Sweet Gum

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Sweet Gum

(Liquidambar styraciflua)

Interesting Information About Plant: 

     The tree received its name for the sweet taste and gummy feel of its sap. Early Pioneers used to make chewing gum. The Sweet gum plant is from the genus Liquidambar and is a member of the deciduous hardwoods or Hamamelidaceae.  The North American species is native to Connecticut, south to New York to Florida, southern Ohio, Indiana, Illinois, Missouri to Texas and Mexico. The tree is a living fossil that has twenty known extinct species, the oldest found in the

     Upper Eocene rocks of Greenland, during a time when the continent had a subtropical climate, some 55,000,000 years ago.  Fossils were later found in Italy, Siberia, Colorado, and in great numbers in the Miocene lake beds of Switzerland.

The tree gets its name from Native Americans and early pioneers who would chew its hard clumps of resin.  This could be obtained by stripping off the bark and allowing the resin to harden.  Commercial storax was used in fragrances and medicines as well and is found in related oriental sweet gum plants. 

Common Name: Sweetgum

Scientific Name:   Liquidambar styraciflua

Family Name (Scientific and Common):  Hamamelidaceae

Continent of Origin: North America

Most Distinguishing Morphological Features of This Plant:

Sweet gum fruit is a green gumball shape covered in spikes and difficult to break open.

Plant Growth Habit:  Large Tree

Height at Maturity:   More than 10 Feet

Life Span:    Perennial

Seasonal Habit: Deciduous Perennial

Growth Habitat:    Full Sun

Manner of Culture:  Landscape Shrub-Vine-Tree / Native Species

Thorns on Younger Stem?   No

Cross Section of Younger Stem:      Roundish

Stem (or Trunk) Diameter:   More Than The Diameter of a Coffee-Mug 

Produces Brownish Bark?   Yes

Bark Peeling in Many Areas?    No

Characteristics of Mature (Brownish) Bark:    Lines Go Up-Down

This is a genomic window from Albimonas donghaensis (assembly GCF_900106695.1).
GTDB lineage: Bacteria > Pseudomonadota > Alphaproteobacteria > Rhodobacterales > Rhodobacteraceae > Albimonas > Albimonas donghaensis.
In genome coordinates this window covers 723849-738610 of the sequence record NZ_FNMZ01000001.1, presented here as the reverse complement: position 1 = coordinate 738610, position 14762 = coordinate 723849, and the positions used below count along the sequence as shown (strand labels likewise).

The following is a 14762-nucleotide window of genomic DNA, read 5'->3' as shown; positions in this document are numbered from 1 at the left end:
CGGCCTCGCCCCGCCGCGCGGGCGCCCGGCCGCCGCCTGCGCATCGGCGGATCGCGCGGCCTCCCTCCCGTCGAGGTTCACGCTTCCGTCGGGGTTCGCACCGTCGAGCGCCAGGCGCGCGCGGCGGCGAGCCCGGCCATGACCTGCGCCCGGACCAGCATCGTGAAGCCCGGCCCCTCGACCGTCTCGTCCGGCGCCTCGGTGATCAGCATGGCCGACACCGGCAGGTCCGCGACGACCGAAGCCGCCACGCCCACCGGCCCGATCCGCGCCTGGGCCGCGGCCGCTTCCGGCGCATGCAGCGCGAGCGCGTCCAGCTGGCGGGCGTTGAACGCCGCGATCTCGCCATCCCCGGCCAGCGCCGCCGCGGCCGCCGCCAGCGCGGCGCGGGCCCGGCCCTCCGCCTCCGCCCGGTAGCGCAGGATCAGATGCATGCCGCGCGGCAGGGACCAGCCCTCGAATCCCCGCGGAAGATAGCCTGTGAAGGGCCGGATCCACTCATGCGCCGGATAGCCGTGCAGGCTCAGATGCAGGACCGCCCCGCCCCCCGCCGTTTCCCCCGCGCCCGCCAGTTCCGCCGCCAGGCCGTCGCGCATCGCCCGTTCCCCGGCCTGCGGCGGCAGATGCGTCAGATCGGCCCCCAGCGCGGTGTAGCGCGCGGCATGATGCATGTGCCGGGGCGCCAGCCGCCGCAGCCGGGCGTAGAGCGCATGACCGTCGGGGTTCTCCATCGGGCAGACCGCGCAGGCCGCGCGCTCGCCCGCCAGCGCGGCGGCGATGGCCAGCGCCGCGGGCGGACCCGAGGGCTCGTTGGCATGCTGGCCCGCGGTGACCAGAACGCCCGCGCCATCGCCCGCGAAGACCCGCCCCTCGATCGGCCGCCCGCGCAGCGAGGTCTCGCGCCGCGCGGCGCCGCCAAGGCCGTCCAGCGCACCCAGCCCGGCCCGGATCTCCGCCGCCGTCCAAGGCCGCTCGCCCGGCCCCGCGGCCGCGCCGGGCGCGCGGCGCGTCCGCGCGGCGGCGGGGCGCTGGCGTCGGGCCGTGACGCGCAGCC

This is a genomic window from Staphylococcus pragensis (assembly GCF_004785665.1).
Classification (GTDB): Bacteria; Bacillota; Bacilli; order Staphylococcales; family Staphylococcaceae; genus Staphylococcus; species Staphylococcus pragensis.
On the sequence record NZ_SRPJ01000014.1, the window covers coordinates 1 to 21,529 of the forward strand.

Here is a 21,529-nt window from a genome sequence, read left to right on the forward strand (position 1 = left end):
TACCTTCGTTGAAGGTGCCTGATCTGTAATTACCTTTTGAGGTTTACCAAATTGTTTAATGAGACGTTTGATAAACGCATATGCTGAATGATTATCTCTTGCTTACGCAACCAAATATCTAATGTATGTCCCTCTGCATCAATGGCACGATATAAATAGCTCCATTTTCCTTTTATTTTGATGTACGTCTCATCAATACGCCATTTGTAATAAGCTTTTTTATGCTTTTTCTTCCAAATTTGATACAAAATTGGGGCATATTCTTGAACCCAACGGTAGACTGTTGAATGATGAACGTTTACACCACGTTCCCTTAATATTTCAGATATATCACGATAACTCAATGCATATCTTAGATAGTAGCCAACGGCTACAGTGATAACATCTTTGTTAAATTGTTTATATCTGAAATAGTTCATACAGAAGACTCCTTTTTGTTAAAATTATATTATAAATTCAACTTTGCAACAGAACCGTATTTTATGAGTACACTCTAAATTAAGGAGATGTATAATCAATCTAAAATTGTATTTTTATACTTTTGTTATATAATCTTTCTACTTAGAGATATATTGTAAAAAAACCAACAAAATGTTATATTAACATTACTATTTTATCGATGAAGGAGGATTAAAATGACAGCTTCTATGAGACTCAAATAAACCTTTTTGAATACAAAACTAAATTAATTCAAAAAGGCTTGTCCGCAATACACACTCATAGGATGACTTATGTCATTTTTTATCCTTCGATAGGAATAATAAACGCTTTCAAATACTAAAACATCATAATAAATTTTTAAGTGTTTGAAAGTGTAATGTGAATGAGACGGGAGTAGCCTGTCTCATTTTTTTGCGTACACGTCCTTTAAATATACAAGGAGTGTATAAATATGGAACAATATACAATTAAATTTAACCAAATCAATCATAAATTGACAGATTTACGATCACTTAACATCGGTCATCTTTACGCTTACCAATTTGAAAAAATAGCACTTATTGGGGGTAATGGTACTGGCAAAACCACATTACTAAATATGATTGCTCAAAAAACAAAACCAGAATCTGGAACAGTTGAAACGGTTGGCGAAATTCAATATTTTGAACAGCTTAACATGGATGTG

Type of Leaf:   Flat, Thin Leaf  

Length of Leaf (or Leaflet):  the Length of a Credit Card and a Writing-Pen  

Leaf Complexity:    Simple 

Shape of Leaf:    Palmated-Lobed

Edge of Leaf?    Serrated

Leaf Arrangement:  Alternate 

Leaf has Petiole?  Yes 

Patterns of Main-Veins:  Pinnate

Leaf Hairiness:   No Hairs

Color of Foliage in Summer:    Green

Change in Color of Foliage in October: Changes to Reddish-Orange

Flowering Season:   Spring 

Flowers:    Tightly Clustered   

Type of Flower:   Like a Grass Flower 

Color of Flower:   Green  

Shape of Individual Flower:    Other

Size of Individual Flower:  Smaller than a Quarter  

Sexuality:   Male and Female on Same Plant

Size of Fruit:    Between a Quarter and the Length of a Credit Card 

Fruit Fleshiness at Maturity?    Dry

Shape of Fruit:    Spherical   

Color of Fruit at Maturity:    Brown or Dry

Fruit Desirable to Birds or Squirrels?      Yes   

Unique Morphological Features of Plant:  Mature fruit is hard and spiky

Is the Plant Poisonous:    None of Plant

Pesty Plant (weedy, hard to control)?    No

Common Name(s): Red Gum, Star-leaved gum, Bilsted, Alligator Tree and Liquidambar.

Louisville Plants That Are Most Easily Confused With This One:

Large Maples


Page prepared by:

Ryan Lederman

November 2005

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© Bellarmine University, Louisville, KY 2002-2004